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From Colin McCabe <cmcc...@apache.org>
Subject Re: [DISCUSS] KIP-227: Introduce Incremental FetchRequests to Increase Partition Scalability
Date Tue, 05 Dec 2017 18:28:30 GMT
On Sun, Dec 3, 2017, at 16:28, Becket Qin wrote:
> >The correlation ID is used within a single TCP session, to uniquely
> >associate a request with a response.  The correlation ID is not unique
> >(and has no meaning) outside the context of that single TCP session.
> >
> >Keep in mind, NetworkClient is in charge of TCP sessions, and generally
> >tries to hide that information from the upper layers of the code.  So
> >when you submit a request to NetworkClient, you don't know if that
> >request creates a TCP session, or reuses an existing one.
> 
> Hmm, the correlation id is an application level information in each Kafka
> request. It is maintained by o.a.k.c.NetworkClient. It is not associated
> with TCP sessions. So even the TCP session disconnects and reconnects,
> the correlation id is not reset and will still be monotonically increasing.

Hi Becket,

That's a fair point.  I was thinking of previous RPC systems I worked
with.  But in Kafka, you're right that the correlation ID is maintained
by a single counter in NetworkClient, rather than being a counter
per-connection.

In any case, the correlation ID is there in order to associate a request
with a response within a single TCP session.  It's not unique, even on a
single node, if there is more than one NetworkClient.  It will get reset
to 0 any time we restart the process or re-create the NetworkClient
object.

> 
> Maybe I did not make it clear. I am not suggesting anything relying on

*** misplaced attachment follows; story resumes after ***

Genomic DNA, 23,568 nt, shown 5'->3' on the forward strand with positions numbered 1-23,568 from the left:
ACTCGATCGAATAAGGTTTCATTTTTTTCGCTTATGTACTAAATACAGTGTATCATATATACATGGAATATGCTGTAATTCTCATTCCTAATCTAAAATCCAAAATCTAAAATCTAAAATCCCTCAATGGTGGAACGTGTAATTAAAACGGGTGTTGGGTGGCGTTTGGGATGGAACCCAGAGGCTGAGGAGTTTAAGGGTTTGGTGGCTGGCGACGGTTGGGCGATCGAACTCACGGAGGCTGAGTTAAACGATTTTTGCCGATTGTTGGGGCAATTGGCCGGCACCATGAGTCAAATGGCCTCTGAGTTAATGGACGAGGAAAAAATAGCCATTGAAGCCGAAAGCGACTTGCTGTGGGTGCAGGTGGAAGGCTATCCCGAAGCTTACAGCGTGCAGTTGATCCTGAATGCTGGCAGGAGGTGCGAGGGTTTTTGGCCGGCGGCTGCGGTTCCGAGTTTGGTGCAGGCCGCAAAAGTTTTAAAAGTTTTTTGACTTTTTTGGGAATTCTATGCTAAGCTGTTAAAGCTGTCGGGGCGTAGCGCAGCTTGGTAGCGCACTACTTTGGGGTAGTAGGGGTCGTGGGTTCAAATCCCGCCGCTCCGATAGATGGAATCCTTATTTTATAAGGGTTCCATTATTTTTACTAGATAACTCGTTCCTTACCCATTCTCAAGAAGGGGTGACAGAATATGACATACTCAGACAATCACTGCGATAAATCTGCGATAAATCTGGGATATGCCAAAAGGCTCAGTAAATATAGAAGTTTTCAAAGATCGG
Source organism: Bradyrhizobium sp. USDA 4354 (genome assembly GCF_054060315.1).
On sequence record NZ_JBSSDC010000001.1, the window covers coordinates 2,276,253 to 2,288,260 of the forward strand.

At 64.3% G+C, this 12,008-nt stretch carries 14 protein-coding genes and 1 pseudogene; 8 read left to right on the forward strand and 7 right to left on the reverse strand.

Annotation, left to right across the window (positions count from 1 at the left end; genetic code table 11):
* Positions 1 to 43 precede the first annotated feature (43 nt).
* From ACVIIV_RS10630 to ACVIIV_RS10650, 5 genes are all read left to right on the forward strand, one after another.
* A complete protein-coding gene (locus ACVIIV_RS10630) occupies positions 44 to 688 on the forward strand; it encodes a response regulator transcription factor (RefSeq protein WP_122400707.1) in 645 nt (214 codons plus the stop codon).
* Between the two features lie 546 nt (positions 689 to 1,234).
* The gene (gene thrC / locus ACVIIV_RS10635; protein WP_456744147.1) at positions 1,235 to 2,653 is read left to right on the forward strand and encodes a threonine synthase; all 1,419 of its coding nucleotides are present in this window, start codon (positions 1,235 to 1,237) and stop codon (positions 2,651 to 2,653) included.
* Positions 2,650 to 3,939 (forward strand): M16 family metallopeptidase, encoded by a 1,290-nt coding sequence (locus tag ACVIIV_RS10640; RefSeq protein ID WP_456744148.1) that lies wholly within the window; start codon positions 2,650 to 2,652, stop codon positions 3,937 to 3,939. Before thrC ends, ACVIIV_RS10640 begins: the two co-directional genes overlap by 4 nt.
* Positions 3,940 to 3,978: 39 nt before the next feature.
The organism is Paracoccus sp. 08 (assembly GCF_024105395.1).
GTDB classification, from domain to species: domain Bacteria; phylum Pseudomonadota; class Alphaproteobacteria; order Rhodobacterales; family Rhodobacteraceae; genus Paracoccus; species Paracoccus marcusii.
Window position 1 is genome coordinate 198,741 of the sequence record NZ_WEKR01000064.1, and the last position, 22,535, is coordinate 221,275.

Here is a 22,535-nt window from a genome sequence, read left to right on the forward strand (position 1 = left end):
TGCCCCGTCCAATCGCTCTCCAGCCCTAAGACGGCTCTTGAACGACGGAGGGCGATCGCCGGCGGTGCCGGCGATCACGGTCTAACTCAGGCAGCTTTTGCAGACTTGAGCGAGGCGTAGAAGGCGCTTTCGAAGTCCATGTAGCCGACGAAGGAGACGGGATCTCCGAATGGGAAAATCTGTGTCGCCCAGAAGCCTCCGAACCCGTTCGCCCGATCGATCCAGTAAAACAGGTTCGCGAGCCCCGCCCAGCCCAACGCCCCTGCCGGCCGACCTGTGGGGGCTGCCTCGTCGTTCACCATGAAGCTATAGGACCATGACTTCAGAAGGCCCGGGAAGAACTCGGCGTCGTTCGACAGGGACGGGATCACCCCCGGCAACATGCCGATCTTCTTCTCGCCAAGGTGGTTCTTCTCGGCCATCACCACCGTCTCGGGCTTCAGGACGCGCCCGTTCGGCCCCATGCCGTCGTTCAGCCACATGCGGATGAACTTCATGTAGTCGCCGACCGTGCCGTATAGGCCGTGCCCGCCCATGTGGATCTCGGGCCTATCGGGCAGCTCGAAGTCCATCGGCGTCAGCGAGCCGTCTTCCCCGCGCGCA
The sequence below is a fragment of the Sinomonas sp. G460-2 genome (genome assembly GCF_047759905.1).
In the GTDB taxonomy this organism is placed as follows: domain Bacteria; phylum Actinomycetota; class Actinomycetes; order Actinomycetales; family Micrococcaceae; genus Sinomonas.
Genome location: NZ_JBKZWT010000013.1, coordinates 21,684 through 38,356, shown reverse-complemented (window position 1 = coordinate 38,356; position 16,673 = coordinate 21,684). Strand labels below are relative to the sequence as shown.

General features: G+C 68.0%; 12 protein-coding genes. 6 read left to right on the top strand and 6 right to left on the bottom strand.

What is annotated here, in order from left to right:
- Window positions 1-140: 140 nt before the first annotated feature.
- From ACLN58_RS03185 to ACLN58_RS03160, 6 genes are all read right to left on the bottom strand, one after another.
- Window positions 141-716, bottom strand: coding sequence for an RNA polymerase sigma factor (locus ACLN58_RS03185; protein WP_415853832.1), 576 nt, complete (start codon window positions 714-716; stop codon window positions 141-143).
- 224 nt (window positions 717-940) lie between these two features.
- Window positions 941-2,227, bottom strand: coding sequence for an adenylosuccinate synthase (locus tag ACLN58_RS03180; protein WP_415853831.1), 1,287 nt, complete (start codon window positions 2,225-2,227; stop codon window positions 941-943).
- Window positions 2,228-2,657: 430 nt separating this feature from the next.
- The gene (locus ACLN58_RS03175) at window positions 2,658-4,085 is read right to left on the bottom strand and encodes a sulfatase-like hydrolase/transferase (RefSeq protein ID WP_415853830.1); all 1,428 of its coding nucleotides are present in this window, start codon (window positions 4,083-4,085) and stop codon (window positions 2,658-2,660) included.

> TCP or transport layer. Everything is handled at application layer. From the
> clients perspective, the timeout is not defined as TCP timeout, it is
> defined as the upper bound of time it will wait before receiving a
> response. If the client did not receive a response before the timeout is
> reached, it will just retry. My suggestion was that as long as a
> FetchRequest needs to be retried, no matter for what reason, we just use
> a full FetchRequest. This does not depend on NetworkClient implementations,
> i.e. regardless of whether the retry is on the existing TCP connection or
> a new one.

So, with this proposal, if the TCP session drops, then the client needs
to retransmit, right?  That's why I said this proposal couples the TCP
session with the incremental fetch session.  In general, I don't see why
you would want to couple those two things.

If the network is under heavy load, it might cause a few TCP sessions to
drop.  If a dropped TCP session means that someone has to fall back to
sending a much larger full fetch request, that's a positive feedback
loop.  It could lead to congestion collapse.

In general, I think that the current KIP proposal, which allows an
incremental fetch session to persist across multiple TCP sessions, is
superior to a proposal which doesn't allow that.  It also avoids
worrying about message reordering within the server due to multiple
worker threads and delayed requests.  It's just simpler, easier, and
more efficient to have the sequence number than to not have it.

> 
> The question we are trying to answer here is essentially how to let the
> leader and followers agree on the messages in the log. And we are
> comparing
> the following two solutions:
> 1. Use something like a TCP ACK with epoch at Request/Response level.
> 2. Piggy back the leader knowledge at partition level for the follower to
> confirm.

The existing KIP proposal is not really similar to a TCP ACK.  A TCP ACK
involves sending back an actual ACK packet.  The KIP-227 proposal just
has an incrementing sequence number which the client increments each
time it successfully receives a response.

> 
> Personally I think (2) is better because (2) is more direct. The leader
> is the one who maintains all the state (LEOs) of the followers. At the end
> of the day, the leader just wants to make sure all those states are correct.
> (2) directly confirms those states with the followers instead of
> inferring that from a epoch.

The problem is that when using incremental updates, we can't "directly
confirm" that the follower and the leader are in sync.  For example,
suppose the follower loses a response which gives an update for some
partition.  Then, the partition is not changed after that.  The follower
has no way of knowing that that data is missing, just by looking at the
responses.  That's why it is so important to keep the follower and the